August 24th, 2007
Problem solving should feel like this: Sliding Block Puzzle. At the time of writing I haven’t yet worked out how to finish the puzzle. However, I’m fairly certain that it involves getting the red square out of the hole at the other end of the puzzle.
Getting students to play this, and getting students to talk about strategies, and recognising medium and short term goals would be a wonderful way to get them to while away some time while thinking furiously.
August 6th, 2007
Plupon is a strange little game, but it is a good concept. With a bit of work, this could be a real gem of a game. The instructions are not that clear: you have to add number bubbles up to multiples of 10, but you can also in the interim add lower denominations to a value under 10, so if you see a 0, 1 and 2 floating down you can combine them to make 3 without a penalty. In fact, the first couple of levels are very dull unless you do!
August 6th, 2007
Bloxorz is another interesting puzzle-based game which deserves attention. It is a very clever concept, though it takes some levels before you approach a level which cannot be done very easily by trial and error.
As with most such games that are purely designed for entertainment but which have educational problem-solving potential, the number of tries again is too great. Fewer moves would mean that players would need to develop more of a strategy and to think of multi-step solutions. However, we can’t have everything. Well worth a look.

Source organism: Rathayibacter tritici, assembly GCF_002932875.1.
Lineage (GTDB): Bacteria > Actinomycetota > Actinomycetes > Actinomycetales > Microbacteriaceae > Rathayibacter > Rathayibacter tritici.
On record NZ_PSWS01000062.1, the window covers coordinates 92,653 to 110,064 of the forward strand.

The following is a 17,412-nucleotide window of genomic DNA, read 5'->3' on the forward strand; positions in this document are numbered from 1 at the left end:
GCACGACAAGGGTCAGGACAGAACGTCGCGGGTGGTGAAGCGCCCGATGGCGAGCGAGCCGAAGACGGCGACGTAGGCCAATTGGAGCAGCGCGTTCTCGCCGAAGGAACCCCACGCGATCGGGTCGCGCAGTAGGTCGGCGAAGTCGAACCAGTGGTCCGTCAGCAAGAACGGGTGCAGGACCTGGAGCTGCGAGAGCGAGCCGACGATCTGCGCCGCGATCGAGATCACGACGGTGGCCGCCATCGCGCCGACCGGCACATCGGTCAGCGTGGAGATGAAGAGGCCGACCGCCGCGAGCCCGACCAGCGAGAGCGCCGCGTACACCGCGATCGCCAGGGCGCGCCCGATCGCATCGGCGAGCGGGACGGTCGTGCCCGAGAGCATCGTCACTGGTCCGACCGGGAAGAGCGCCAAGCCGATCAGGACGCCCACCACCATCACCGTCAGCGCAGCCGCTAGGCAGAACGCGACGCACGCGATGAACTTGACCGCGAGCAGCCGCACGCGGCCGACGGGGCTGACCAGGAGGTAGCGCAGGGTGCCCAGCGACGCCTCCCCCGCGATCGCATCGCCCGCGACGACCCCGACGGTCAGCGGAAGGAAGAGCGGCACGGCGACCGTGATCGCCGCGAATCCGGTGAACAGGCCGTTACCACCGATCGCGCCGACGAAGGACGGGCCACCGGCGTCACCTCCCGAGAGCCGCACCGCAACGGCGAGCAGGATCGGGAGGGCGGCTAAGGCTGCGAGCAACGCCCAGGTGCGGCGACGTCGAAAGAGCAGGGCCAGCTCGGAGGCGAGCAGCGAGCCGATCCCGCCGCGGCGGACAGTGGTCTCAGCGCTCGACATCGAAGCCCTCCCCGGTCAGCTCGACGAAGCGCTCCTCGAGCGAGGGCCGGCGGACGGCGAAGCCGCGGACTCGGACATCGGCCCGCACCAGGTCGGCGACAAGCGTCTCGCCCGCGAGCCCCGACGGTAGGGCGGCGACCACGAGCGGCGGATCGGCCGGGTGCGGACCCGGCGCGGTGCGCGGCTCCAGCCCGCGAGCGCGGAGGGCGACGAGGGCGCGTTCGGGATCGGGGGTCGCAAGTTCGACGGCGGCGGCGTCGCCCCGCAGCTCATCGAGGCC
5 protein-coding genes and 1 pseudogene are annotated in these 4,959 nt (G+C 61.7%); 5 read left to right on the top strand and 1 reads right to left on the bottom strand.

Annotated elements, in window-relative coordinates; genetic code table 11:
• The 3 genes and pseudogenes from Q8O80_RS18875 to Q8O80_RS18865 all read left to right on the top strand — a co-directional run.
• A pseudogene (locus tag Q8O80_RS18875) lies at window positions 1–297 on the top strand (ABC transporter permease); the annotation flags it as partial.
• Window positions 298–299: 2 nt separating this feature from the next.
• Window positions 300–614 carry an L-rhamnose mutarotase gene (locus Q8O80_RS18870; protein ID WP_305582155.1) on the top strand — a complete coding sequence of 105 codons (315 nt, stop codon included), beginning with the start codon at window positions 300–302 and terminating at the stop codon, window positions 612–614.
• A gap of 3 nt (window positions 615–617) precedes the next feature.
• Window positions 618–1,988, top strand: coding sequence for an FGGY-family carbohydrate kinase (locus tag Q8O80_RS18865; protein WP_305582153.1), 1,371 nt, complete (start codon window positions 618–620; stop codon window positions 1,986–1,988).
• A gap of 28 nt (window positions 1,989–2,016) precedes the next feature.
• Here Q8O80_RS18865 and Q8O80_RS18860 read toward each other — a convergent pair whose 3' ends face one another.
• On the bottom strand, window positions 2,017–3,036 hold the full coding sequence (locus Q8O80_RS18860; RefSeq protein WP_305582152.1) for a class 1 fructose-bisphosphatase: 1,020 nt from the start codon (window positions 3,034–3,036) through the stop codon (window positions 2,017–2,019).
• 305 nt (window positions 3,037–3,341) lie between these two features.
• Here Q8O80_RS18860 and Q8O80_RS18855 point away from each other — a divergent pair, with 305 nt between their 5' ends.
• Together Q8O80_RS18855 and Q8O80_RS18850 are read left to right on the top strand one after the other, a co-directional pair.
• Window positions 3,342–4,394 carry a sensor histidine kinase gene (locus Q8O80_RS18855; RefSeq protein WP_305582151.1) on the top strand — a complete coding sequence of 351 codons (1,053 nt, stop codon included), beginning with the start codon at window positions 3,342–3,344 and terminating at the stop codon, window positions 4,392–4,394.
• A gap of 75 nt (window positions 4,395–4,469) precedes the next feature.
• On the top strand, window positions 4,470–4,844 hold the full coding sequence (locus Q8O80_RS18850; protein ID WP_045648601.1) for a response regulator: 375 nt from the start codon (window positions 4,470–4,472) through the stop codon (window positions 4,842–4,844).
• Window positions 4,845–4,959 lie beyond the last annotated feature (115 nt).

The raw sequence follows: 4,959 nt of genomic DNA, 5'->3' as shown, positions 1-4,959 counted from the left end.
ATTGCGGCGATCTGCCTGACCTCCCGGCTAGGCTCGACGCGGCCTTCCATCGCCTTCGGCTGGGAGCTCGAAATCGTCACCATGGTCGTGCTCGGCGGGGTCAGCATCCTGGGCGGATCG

By the way, if you are in any doubt as to the problem solving potential, please try to work through to Stage 11, which is an absolutely lovely puzzle! I did it… eventually… and I have to admit that I used squared paper to help me work it out!
July 31st, 2007
ReMaze is a small Flash game which has some fascinating puzzles to stimulate problem-solving, and which is really quite engaging. This is well worth a look.
My only concern about a game such as this for education is that too often while I was dimly aware of the sort of strategy I should employ to solve the puzzles, I was too often relying on trial and error to solve the problems. To convert this into a thorough educational game would require careful thought about how to make the problem-solving more explicit.
Apparently there are 21 levels!
July 30th, 2007
Gravity Pods is a 50-level game which requires a great deal of problem solving and creativity.
It is a good example of a game which is educational in the sense that it requires students to problem solve and explore the structure of the game. It is certainly not intended to be educational, and has some elements that are not perhaps suitable for an educational scenario (the name of the website for example).
Nowhere on the curriculum could you pinpoint an aspect of mathematics or any other subject which this game addresses. However, if that is a necessary criterion for you as an educationalist, you are in the wrong place! I do not believe that what is learned in mathematics classrooms can be meaningfully described in terms of the criteria prescribed by the national curriculum.
Oh, and I was unable to do the 50th level. It is really, really hard.